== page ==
Thursday, April 4, 2013

Older Reads

For any regular readers, I'm sorry if posts have been a bit scarce lately. I've been trying to branch out this year and read some adult fiction as well as children's and young adult. Sometimes I'll review those here, mostly when they're things I know I would have liked to read in high school, but other times I won't. If anyone is curious, here are some of the things I've read and loved over the past few months that would appeal to older readers (especially those who enjoy speculative fiction, which, if you've made it this far, you very likely do).

American Gods by Neil Gaiman

Neil Gaiman's best and most ambitious novel yet, a scary, strange, and hallucinogenic road-trip story wrapped around a deep examination of the American spirit. Gaiman tackles everything from the onslaught of the information age to the meaning of death, but he doesn't sacrifice the razor-sharp plotting and narrative style he's been delivering since his Sandman days. -Borrowed from Goodreads

This I actually did read and love in high school. I mostly wanted to reread it while listening to the exhaustive (and excellent) American Gods Mix Tape by Tor. You can find nearly complete playlists of these songs on YouTube for easy listening.

In the Night Garden by Catherynne M. Valente

A Book of Wonders for Grown-Up Readers.

Every once in a great while a book comes along that reminds us of the magic spell that stories can cast over us to dazzle, entertain, and enlighten. Welcome to the Arabian Nights for our time a lush and fantastical epic guaranteed to spirit you away from the very first page.
-Borrowed from Goodreads

If you'd ever like to know what the inside of my head is like, check my Pinterest boards, listen to some Decemberists, and read something by Catherynne M. Valente. It's pretty much that. If I gush about her any more on this blog people will think I'm secretly funded by her, so I shan't.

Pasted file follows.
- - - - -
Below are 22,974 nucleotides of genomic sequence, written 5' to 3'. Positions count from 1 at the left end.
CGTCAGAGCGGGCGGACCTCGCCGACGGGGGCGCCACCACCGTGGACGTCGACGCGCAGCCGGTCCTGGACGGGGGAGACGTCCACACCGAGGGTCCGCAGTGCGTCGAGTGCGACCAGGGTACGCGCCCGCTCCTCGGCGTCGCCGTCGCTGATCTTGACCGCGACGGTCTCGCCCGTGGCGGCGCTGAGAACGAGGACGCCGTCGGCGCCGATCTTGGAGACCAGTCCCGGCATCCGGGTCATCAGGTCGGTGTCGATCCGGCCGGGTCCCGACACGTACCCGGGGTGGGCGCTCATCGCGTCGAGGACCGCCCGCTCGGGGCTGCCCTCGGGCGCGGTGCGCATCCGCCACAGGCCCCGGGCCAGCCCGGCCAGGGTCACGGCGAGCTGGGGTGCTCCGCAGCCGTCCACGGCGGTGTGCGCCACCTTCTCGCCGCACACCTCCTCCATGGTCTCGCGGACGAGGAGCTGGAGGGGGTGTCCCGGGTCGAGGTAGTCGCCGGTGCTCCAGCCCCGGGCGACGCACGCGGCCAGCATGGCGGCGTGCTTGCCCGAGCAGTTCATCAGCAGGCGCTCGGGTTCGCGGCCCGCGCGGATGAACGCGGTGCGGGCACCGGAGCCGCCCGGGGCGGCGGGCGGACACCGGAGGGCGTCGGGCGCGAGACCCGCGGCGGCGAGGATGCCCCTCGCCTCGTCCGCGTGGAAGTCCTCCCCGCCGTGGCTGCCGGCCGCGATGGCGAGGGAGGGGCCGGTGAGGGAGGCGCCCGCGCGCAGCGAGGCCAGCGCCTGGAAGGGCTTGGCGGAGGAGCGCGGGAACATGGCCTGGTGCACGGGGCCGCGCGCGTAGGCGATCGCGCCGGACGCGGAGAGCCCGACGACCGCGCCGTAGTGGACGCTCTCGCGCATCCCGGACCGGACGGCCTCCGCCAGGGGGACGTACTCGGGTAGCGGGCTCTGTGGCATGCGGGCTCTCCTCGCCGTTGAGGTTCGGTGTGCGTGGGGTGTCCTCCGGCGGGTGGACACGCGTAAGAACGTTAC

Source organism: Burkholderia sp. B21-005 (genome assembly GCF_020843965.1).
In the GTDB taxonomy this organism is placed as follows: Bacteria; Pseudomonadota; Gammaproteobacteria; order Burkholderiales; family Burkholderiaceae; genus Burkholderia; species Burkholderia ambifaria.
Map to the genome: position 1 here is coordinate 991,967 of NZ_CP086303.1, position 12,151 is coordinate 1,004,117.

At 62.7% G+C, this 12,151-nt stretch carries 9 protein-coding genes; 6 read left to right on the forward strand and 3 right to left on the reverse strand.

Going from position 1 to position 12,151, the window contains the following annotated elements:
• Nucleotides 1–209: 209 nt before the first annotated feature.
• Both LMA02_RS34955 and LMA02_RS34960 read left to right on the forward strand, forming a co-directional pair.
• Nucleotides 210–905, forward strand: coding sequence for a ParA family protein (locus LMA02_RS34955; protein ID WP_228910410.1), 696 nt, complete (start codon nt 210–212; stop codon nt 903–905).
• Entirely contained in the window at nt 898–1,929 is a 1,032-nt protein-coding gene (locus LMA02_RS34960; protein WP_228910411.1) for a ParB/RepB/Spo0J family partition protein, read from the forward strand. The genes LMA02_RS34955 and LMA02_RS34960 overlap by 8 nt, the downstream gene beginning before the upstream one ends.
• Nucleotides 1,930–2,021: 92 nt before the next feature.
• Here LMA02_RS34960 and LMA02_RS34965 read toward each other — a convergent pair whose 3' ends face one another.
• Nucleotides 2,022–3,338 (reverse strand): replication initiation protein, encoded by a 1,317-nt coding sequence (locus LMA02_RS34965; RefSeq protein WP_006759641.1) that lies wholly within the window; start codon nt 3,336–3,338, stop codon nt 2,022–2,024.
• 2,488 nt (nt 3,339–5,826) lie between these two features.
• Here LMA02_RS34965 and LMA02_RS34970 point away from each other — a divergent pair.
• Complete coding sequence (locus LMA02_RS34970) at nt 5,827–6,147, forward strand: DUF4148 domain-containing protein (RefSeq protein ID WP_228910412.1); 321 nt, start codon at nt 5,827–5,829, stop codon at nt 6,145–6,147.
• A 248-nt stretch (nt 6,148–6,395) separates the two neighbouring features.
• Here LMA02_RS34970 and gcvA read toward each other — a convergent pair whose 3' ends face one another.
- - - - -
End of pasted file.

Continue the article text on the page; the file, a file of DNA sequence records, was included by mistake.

A Study in Scarlet by Sir Arthur Conan Doyle

I normally loathe movie/TV tie-in covers with a violent passion. But this one features Mssrs. Cumberbatch and Freeman, so I'll allow it this once. Also, if you haven't watched the very nearly perfect Sherlock yet, what in the Queen's name are you waiting for, an official summons from Mycroft?!

If convenient, watch at once.

......... If inconvenient, watch anyway.

The Natural History of Dragons by Marie Brennan

 "You, dear reader, continue at your own risk. It is not for the faint of heart—no more so than the study of dragons itself. But such study offers rewards beyond compare: to stand in a dragon’s presence, even for the briefest of moments—even at the risk of one’s life—is a delight that, once experienced, can never be forgotten. . . ."

I bemoaned the occasionally lackluster nature of historical protagonists in a previous review, especially those with a connection to the sciences. Brennan's Lady Trent more than makes up for that complaint with a wry, subversive voice reminiscent of Dame Judi Dench.

Six-Gun Snow White by Catherynne M. Valente

Filled with fascinating glimpses through the fabled looking glass and a close-up look at hard living in the gritty gun-slinging West, readers will be enchanted by this story at once familiar and entirely new. -Borrowed from Goodreads

Valente. Vess illustrations. A fairytale reimagining set in the American West smack in the middle of my Deadwood phase. Can a girl ask for more? Not this one, no sir.

Have you read read anything fantastic (in any sense of the word) this year?


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